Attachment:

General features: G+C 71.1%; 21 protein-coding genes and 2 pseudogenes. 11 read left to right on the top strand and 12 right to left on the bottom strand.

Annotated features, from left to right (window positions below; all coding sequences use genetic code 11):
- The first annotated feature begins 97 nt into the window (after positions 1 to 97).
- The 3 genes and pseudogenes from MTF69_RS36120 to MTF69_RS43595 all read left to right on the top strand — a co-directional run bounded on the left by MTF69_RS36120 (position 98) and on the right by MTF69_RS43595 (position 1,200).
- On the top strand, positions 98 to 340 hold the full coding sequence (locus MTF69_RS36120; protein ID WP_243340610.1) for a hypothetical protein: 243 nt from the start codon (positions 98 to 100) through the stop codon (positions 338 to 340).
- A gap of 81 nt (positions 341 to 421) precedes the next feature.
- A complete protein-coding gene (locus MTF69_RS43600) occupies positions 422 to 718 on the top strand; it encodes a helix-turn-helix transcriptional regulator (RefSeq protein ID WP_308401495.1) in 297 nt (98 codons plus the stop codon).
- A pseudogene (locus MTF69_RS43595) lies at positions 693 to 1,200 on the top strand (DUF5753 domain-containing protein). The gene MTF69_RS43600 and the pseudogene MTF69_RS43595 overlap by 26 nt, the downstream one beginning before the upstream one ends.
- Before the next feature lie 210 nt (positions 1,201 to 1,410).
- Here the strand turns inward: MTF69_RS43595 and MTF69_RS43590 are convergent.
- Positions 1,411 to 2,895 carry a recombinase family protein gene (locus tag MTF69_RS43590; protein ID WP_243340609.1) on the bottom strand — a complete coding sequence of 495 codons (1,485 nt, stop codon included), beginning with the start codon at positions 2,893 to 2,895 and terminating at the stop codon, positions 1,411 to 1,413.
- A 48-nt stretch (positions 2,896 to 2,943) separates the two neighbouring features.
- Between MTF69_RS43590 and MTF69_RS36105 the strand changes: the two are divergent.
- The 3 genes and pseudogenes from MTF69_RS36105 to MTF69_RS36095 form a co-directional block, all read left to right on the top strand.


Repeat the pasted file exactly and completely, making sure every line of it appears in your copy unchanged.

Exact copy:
General features: G+C 71.1%; 21 protein-coding genes and 2 pseudogenes. 11 read left to right on the top strand and 12 right to left on the bottom strand.

Annotated features, from left to right (window positions below; all coding sequences use genetic code 11):
- The first annotated feature begins 97 nt into the window (after positions 1 to 97).
- The 3 genes and pseudogenes from MTF69_RS36120 to MTF69_RS43595 all read left to right on the top strand — a co-directional run bounded on the left by MTF69_RS36120 (position 98) and on the right by MTF69_RS43595 (position 1,200).
- On the top strand, positions 98 to 340 hold the full coding sequence (locus MTF69_RS36120; protein ID WP_243340610.1) for a hypothetical protein: 243 nt from the start codon (positions 98 to 100) through the stop codon (positions 338 to 340).
- A gap of 81 nt (positions 341 to 421) precedes the next feature.
- A complete protein-coding gene (locus MTF69_RS43600) occupies positions 422 to 718 on the top strand; it encodes a helix-turn-helix transcriptional regulator (RefSeq protein ID WP_308401495.1) in 297 nt (98 codons plus the stop codon).
- A pseudogene (locus MTF69_RS43595) lies at positions 693 to 1,200 on the top strand (DUF5753 domain-containing protein). The gene MTF69_RS43600 and the pseudogene MTF69_RS43595 overlap by 26 nt, the downstream one beginning before the upstream one ends.
- Before the next feature lie 210 nt (positions 1,201 to 1,410).
- Here the strand turns inward: MTF69_RS43595 and MTF69_RS43590 are convergent.
- Positions 1,411 to 2,895 carry a recombinase family protein gene (locus tag MTF69_RS43590; protein ID WP_243340609.1) on the bottom strand — a complete coding sequence of 495 codons (1,485 nt, stop codon included), beginning with the start codon at positions 2,893 to 2,895 and terminating at the stop codon, positions 1,411 to 1,413.
- A 48-nt stretch (positions 2,896 to 2,943) separates the two neighbouring features.
- Between MTF69_RS43590 and MTF69_RS36105 the strand changes: the two are divergent.
- The 3 genes and pseudogenes from MTF69_RS36105 to MTF69_RS36095 form a co-directional block, all read left to right on the top strand.